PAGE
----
Matt Taibbi lists the policies Americans have recently approved of in the name of vigilance.
In summing up US military history over the past 70 years and the legacy of the Iraq War, author and journalist Matt Taibbi mentions the innovation that 9/11 permitted: “[O]nly a continually expanding regime of extreme vigilance could successfully fight this new menace.”
Here is today’s 3D definition:
A state of induced fear thanks to which a population will suspend its critical faculties to the point of putting all its trust in the authorities who claim, with little or no accountability, to have their eyes open and the means of confronting the source of fear, however mysterious it may appear
Taibbi lists the policies Americans have recently approved of in the name of vigilance: “Secret prisons? Sure. Torture? Sure. Warrantless surveillance? Sure. Need to read our library records, toss out habeas corpus? Sure and sure.”
The opposite of vigilance is mutual trust and a general sense of social solidarity, which appear to be the minimal conditions for democracy to function. Trust and solidarity provide effective means to eliminate or at least mitigate a persisting sense of imminent danger. A terrifying event, such as 9/11 — which happened nearly 17 years ago — will cause an immediate panic and fear of an incomprehensible threat, but in their aftermath such events stimulate collective energy and a sense of solidarity.
This positive coming together makes social life not just bearable, but can become a rich source of comfort, creativity and even empowerment. That appeared to be the pattern after Pearl Harbor, symbolized by the image of Rosie the Riveter alongside the traditional role of citizen soldiers going off to war.
It doesn’t happen, however, when those in power see and relish the value of prolonging, intensifying and exploiting fear to bolster their image as the players uniquely qualified to exercise vigilance. Their message is this: “[Y]ou have so many reasons to be fearful that only we can protect you. This ‘clash of civilizations’ is bigger than any of us. You are powerless, so simply trust us to manage (rather than solve) this problem that is decidedly beyond your grasp.”
Richard Nixon long ago phased out the citizen soldier when he abolished the draft toward the end of the Vietnam War. Now it’s the iconic volunteer troops to be admired, adored and indeed worshipped for doing a job reserved for mercenaries, in a society in which everyone is in a sense a mercenary. And, of course, Rosie the Riveter has been replaced by robotics and, in any case, wouldn’t have time to engage in a collective mission because she’s probably working three jobs just to maintain her family’s survival in our ultra-competitive economy.
The population no longer feels connected either with the cause or its eventual solution, which they can’t understand as they rely for guidance on the omnipresent corporate media, whose job is to validate the vigilance of the authorities, who keep imagining and imposing increasingly sophisticated means of protecting the population.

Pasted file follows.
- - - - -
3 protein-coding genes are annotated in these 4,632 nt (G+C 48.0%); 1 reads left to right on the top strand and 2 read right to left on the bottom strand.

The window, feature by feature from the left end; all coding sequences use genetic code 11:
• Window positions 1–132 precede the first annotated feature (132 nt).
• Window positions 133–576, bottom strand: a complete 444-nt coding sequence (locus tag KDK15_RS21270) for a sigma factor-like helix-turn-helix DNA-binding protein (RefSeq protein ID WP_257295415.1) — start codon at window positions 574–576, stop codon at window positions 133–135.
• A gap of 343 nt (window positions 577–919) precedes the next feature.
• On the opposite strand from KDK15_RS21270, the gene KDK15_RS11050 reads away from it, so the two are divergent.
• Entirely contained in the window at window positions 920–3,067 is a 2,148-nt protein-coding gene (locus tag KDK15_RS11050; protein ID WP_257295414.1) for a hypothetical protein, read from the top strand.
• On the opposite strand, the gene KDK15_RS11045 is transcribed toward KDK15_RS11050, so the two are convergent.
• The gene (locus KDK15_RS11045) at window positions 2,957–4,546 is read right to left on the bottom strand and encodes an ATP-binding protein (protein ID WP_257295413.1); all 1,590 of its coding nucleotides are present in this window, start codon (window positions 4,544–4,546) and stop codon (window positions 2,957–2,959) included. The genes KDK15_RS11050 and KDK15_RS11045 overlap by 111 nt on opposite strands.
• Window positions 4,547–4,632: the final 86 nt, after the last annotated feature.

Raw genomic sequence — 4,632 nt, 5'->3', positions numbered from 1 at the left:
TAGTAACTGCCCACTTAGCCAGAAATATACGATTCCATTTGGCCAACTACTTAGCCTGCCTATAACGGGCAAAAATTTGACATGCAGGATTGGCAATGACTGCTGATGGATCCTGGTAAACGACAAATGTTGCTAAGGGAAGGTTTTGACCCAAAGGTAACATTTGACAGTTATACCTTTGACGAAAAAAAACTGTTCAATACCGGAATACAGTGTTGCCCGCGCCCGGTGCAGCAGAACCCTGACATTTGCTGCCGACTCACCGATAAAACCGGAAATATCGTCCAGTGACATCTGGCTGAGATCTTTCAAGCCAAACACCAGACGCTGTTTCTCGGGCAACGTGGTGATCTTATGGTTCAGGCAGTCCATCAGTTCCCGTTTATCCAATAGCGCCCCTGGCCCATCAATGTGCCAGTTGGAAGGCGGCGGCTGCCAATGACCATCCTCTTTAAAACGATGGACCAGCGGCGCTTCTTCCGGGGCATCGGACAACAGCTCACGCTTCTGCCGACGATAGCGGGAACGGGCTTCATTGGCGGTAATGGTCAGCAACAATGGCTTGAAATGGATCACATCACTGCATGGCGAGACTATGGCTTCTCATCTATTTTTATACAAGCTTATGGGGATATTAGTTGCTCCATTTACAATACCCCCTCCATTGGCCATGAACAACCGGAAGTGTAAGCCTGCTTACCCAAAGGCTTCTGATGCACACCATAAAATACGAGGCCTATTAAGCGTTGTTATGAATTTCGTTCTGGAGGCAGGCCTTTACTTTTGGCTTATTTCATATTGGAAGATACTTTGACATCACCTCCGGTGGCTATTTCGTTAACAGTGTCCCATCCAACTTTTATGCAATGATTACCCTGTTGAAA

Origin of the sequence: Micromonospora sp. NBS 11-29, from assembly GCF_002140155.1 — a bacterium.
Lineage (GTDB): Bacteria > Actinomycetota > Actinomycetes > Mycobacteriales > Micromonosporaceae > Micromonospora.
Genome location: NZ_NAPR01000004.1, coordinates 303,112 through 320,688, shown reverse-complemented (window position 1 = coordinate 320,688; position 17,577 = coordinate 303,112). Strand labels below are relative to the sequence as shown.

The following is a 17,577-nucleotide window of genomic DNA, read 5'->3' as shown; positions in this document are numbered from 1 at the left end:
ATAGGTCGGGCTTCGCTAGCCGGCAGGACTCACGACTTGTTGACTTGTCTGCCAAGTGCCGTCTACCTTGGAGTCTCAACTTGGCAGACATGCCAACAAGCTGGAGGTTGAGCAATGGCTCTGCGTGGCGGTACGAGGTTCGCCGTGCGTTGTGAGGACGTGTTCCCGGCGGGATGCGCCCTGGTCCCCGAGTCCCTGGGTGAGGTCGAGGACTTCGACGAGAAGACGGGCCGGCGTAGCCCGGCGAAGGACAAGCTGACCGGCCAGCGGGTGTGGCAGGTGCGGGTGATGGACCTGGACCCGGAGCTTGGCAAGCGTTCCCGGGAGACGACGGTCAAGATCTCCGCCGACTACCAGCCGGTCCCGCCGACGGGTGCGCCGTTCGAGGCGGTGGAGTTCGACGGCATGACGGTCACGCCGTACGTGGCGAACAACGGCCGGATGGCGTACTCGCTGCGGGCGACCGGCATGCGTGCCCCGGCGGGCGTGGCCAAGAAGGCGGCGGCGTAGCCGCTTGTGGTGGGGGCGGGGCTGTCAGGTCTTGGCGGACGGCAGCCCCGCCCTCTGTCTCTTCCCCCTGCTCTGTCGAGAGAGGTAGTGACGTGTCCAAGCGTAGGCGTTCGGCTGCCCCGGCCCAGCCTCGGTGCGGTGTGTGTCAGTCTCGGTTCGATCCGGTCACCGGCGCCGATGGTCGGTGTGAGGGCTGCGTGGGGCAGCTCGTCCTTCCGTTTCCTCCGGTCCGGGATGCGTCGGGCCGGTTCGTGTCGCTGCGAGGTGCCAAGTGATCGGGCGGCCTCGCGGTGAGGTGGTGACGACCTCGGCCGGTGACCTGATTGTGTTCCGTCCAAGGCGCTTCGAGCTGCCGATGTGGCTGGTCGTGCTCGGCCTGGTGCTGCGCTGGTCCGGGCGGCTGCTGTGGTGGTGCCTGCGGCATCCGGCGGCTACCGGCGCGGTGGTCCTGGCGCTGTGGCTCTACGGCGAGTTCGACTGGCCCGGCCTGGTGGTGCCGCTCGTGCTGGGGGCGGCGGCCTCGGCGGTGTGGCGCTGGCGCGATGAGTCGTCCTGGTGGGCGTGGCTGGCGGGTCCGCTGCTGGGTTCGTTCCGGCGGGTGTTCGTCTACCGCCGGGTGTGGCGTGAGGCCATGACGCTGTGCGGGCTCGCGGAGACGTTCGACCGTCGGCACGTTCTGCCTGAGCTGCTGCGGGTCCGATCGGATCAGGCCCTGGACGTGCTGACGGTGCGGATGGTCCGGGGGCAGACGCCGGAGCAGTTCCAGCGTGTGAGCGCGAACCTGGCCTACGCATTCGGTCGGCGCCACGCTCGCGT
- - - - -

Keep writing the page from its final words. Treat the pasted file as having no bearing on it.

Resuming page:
Most people see vigilance, like prudence and caution, as traditional virtues. Dangers exist and societies as well as individuals put in place measures to confront them. The Oxford Dictionary defines vigilance as “The action or state of keeping careful watch for possible danger or difficulties,” certainly a wise thing to do for anyone. But “possible” has been replaced by the idea of permanent and inevitable. We have entered a different world, one in which nuance, doubt and critical thinking have become, as Taibbi points out, “nonjusticiable,” a barbaric concept if ever there was one in a democracy.
It has become increasingly difficult to think of the word “vigilance” without conjuring up the notion of vigilante, which the same dictionary defines as “A member of a self-appointed group of citizens who undertake law enforcement in their community without legal authority, typically because the legal agencies are thought to be inadequate.”
When acts are “nonjusticiable,” we have achieved the equivalent of vigilante law. As Taibbi tell us, “They’ve created in the interim an entirely separate, secret set of rules giving them the right to kill, imprison, torture, or spy on anyone.”
The “self-appointed group” knows how to manage elections, at least with the help of astute political marketers and companies like Cambridge Analytica. And with a newly inflated military budget (yet again), they have clearly taken over the reins of power from the democratic institutions and “legal agencies thought to be inadequate.”
*[In the age of Oscar Wilde and Mark Twain, another American wit, the journalist Ambrose Bierce, produced a series of satirical definitions of commonly used terms, throwing light on their hidden meanings in real discourse. Bierce eventually collected and published them as a book, The Devil’s Dictionary, in 1911. We have shamelessly appropriated his title in the interest of continuing his wholesome pedagogical effort to enlighten generations of readers of the news.]
The views expressed in this article are the author’s own and do not necessarily reflect Fair Observer’s editorial policy.
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